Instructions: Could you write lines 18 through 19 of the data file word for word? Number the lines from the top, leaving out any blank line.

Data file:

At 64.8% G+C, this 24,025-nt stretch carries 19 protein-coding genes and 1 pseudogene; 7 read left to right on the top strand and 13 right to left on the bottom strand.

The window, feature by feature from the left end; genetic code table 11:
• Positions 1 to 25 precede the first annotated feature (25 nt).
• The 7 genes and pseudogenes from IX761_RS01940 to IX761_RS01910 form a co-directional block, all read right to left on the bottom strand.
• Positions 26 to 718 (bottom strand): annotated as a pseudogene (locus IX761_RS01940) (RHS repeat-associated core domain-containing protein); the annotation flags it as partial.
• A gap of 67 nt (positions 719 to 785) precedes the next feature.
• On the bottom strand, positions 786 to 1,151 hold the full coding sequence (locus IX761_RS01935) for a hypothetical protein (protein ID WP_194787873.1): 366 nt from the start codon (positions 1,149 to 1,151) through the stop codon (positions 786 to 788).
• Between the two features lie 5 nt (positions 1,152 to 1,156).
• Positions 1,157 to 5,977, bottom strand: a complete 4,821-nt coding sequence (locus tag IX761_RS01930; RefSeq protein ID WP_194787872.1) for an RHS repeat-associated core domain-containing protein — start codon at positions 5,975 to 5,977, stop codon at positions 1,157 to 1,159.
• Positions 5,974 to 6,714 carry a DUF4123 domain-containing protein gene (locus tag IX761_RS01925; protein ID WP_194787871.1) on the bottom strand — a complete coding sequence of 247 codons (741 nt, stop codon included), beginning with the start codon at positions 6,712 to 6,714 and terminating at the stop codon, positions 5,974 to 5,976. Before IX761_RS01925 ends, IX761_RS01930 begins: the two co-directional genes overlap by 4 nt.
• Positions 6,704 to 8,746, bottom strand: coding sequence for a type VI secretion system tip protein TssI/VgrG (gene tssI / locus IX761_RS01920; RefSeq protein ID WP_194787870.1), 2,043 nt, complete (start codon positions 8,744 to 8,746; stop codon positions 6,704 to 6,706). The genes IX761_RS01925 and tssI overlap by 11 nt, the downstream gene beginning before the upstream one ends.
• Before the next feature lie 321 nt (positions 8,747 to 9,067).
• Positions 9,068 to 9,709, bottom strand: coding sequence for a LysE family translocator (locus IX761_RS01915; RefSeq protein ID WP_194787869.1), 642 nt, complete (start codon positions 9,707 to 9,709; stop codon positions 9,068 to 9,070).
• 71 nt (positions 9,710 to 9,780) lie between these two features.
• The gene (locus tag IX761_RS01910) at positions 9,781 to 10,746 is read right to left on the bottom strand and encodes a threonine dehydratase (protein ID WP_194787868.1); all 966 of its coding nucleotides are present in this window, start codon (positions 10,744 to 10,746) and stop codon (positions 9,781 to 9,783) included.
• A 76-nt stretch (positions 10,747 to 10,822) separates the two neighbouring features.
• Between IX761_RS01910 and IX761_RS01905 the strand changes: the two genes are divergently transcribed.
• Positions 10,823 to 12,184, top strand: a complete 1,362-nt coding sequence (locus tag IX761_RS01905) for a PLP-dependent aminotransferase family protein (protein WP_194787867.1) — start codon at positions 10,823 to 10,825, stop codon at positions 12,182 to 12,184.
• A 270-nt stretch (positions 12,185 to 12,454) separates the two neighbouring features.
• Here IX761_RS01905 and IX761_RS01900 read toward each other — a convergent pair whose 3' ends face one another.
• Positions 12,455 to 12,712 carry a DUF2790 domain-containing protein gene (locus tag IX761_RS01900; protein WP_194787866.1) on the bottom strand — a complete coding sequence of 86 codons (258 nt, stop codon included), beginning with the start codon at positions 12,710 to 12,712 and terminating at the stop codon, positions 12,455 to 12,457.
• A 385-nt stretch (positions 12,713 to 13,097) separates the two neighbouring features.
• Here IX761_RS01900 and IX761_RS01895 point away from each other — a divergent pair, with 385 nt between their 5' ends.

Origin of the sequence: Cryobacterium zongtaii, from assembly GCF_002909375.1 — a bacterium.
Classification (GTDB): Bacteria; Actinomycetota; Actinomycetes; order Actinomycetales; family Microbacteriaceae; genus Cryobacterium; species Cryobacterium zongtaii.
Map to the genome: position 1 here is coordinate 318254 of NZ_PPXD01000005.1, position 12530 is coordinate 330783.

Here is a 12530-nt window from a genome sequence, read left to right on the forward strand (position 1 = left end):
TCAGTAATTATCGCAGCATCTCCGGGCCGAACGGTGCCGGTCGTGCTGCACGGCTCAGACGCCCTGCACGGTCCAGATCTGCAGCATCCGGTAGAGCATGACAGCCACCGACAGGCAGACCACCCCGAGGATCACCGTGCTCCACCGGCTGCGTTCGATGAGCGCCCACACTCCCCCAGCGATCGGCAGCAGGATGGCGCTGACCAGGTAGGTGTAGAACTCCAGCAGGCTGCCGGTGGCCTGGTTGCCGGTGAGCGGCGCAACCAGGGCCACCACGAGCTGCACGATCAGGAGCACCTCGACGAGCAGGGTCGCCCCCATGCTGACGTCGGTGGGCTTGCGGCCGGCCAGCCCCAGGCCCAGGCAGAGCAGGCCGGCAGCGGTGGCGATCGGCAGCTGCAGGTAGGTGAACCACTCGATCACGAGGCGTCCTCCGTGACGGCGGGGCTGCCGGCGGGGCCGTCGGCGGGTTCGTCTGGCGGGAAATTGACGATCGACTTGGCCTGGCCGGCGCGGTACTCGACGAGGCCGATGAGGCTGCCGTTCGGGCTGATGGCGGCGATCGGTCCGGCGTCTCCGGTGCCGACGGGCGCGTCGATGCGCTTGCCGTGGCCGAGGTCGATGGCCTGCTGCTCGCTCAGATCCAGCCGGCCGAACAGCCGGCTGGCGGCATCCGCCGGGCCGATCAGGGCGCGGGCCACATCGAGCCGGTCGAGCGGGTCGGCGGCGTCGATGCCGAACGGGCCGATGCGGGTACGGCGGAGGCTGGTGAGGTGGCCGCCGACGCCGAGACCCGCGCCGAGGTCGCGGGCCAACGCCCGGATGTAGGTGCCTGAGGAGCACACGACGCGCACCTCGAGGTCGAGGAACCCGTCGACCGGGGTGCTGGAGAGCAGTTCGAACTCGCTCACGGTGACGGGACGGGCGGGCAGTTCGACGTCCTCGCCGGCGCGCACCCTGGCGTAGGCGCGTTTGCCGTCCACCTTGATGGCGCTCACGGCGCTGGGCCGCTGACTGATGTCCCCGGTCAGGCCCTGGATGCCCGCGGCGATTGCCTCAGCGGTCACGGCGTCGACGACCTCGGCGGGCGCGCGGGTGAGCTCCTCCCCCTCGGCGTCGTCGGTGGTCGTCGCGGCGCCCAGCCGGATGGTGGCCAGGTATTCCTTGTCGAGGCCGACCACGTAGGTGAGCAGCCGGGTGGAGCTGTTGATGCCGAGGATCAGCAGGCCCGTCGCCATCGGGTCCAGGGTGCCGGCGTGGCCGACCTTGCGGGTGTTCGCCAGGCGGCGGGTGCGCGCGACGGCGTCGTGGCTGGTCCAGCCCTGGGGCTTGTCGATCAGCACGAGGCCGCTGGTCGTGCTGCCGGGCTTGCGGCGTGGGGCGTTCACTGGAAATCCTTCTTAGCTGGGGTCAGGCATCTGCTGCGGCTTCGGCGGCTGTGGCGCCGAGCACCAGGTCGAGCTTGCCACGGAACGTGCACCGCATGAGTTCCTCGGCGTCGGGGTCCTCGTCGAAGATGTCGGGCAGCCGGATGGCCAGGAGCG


• Positions 10,823 to 12,184, top strand: a complete 1,362-nt coding sequence (locus tag IX761_RS01905) for a PLP-dependent aminotransferase family protein (protein WP_194787867.1) — start codon at positions 10,823 to 10,825, stop codon at positions 12,182 to 12,184.
• A 270-nt stretch (positions 12,185 to 12,454) separates the two neighbouring features.